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NEA News

Answering Students’ Call—Again

When I retired from teaching two years ago and moved to Nevada County, California, a beautiful region in the foothills of the Sierra Nevada, I didn’t expect education to become a central part of my life again. I loved teaching social studies and being an active union member for nearly four decades. I even served as a local union president for a dozen years. I thought that was all in the past, but life had other plans for me.
Teacher Candidate Ken Johnson

Last fall, I was recruited to run for school board by teachers and students who were frustrated by the intractability of the Nevada Joint Union High School Board of Trustees. 

I had heard about incidents of racism and bullying in our schools and about the district’s failure to equitably serve students, teachers, and the school community. Then board members blocked a much-needed, state-mandated plan simply because the proposal used the word “equity.” 

That’s when I made my decision. 

I ran a grassroots campaign in partnership with two other pro-change candidates. We knocked on doors and explained that our primary interest was the students, not a political agenda. 

One of the most heartening campaign events for me was a listening session that drew more than 50 young people. Their concerns poured out.

One LGBTQ+ student spoke eloquently about his experience facing mistreatment in school and the school leadership’s unwillingness to help. An Asian girl complained about frequent racist remarks. Black and Pacific Islander students shared stories of being taunted about nooses and lynching. And bullies had thrown rocks at gay students. I could not understand why administrators were ignoring students’ cries for help.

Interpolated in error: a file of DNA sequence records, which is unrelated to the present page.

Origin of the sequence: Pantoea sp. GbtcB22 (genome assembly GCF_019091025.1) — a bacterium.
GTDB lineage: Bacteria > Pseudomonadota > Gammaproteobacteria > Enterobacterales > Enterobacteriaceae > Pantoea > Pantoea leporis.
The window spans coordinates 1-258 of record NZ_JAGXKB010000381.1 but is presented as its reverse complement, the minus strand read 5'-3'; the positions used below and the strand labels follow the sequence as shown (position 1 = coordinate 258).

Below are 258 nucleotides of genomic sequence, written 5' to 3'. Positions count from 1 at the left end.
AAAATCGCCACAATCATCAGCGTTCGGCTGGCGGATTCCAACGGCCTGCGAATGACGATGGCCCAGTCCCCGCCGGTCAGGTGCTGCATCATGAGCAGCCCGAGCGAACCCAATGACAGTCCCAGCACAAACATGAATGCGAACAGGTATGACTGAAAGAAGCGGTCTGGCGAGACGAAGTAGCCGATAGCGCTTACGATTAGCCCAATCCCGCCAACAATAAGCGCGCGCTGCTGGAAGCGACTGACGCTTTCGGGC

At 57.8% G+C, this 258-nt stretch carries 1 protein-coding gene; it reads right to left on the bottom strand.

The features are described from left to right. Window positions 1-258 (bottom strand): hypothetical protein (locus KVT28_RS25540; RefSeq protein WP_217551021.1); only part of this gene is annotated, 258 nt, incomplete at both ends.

I also received an important message from voters during the campaign: They understood the issues and the need for change. No matter what their political beliefs were, they often said, “We support you, because you were a teacher. You know what our kids need.” All teachers should understand that, at a time when loud voices suggest otherwise, the public values what teachers do.

I was elected with a solid 57 percent of the vote alongside the two candidates I ran with. Now like-minded people control the board, and we are ready to move the district forward. 

We want to resolve the board’s contentious atmosphere and encourage healthy debate. We are pushing for instruction that provides a complete and accurate account of history. And we want to have a plan for improving school facilities. 

We want to do what is best for our students. That’s why we all became educators in the first place.


Sam Evelyn Morgan Rock

Learn more about NEA-Retired

Now more than ever the commitment continues. Learn how NEA-Retired works to meet the needs of retired education employees (like Sam Evelyn Rock from the Chattanooga Hamilton County Retired Teachers Assn in Tennessee at right) and how to join.

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National Education Association

Great public schools for every student

The National Education Association (NEA), the nation's largest professional employee organization, is committed to advancing the cause of public education. NEA's 3 million members work at every level of education—from pre-school to university graduate programs. NEA has affiliate organizations in every state and in more than 14,000 communities across the United States.